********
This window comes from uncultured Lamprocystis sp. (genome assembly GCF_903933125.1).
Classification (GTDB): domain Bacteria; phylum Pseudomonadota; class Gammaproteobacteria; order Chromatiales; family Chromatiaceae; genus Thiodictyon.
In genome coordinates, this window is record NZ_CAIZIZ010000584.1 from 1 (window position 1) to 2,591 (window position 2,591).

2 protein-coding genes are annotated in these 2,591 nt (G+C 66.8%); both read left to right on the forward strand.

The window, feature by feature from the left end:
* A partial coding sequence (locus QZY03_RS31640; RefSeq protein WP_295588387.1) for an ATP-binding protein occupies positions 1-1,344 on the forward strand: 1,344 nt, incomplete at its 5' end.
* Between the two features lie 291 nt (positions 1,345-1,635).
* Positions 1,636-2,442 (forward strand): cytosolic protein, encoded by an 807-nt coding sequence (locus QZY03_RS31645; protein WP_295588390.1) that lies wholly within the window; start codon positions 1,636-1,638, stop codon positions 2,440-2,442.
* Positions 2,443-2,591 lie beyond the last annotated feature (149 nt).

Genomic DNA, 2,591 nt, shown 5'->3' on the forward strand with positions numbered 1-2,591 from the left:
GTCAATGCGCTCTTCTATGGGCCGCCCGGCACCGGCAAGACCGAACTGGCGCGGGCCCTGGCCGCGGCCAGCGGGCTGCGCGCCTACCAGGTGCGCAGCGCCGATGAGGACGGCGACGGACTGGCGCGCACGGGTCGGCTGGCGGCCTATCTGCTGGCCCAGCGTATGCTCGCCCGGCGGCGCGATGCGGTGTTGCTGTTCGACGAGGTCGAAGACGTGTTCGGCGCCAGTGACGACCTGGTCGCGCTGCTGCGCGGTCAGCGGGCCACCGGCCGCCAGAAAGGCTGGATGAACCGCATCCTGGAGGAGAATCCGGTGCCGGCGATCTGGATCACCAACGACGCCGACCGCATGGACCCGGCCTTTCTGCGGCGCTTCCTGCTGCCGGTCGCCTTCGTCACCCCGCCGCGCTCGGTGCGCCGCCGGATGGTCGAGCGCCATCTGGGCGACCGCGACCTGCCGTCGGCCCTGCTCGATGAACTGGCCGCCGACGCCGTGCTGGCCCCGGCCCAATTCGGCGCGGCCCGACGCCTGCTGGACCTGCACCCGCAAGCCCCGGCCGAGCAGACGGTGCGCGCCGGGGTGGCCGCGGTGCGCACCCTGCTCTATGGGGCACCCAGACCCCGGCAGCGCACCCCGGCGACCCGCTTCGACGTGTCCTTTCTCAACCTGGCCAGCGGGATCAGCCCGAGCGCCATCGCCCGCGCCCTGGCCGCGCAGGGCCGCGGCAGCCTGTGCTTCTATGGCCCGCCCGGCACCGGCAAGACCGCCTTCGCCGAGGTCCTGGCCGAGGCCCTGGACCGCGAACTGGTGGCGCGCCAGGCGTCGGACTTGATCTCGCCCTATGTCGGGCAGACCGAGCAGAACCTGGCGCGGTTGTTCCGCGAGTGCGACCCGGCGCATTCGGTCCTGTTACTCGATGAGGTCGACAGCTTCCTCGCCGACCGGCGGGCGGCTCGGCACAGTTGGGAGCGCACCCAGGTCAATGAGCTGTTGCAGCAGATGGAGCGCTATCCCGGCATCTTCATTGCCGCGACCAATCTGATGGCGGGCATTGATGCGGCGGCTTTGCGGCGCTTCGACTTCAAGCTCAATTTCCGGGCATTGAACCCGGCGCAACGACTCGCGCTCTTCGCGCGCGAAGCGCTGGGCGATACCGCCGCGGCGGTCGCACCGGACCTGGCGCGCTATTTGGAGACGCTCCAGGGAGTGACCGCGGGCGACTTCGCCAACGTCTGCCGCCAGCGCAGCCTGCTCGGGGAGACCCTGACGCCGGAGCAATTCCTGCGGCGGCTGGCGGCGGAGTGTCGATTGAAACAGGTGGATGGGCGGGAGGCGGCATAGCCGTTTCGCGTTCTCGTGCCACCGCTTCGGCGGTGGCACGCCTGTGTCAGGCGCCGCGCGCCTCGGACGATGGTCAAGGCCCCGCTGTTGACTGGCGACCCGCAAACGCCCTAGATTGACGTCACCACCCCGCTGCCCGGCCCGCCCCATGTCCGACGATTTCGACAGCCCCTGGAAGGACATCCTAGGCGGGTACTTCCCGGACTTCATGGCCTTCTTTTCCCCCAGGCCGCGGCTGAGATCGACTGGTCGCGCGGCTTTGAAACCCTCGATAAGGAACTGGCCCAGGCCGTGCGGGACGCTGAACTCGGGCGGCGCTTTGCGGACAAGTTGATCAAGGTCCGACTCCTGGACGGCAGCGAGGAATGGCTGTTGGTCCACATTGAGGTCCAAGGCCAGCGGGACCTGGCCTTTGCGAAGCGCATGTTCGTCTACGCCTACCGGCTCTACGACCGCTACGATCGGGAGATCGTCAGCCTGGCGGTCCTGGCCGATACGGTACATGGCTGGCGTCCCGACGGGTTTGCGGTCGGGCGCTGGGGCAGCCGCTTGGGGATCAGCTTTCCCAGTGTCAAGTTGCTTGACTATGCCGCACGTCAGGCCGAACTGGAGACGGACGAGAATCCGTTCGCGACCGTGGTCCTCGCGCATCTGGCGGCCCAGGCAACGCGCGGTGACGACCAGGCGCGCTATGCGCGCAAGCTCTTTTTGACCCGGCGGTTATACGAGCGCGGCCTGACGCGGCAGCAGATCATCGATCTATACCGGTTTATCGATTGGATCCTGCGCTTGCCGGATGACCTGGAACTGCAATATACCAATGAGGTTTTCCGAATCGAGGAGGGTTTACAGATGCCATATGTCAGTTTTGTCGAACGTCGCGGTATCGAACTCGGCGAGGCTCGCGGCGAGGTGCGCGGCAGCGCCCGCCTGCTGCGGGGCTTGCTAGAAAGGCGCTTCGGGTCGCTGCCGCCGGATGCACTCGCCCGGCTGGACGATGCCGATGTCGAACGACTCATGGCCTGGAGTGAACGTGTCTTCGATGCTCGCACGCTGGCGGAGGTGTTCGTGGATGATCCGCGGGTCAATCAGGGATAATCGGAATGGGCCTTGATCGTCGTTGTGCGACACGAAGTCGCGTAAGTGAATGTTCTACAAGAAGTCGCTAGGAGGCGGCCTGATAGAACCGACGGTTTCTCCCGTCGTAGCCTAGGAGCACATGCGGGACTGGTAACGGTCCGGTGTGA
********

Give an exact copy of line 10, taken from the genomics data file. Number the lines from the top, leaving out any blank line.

Genomic DNA, 2,591 nt, shown 5'->3' on the forward strand with positions numbered 1-2,591 from the left: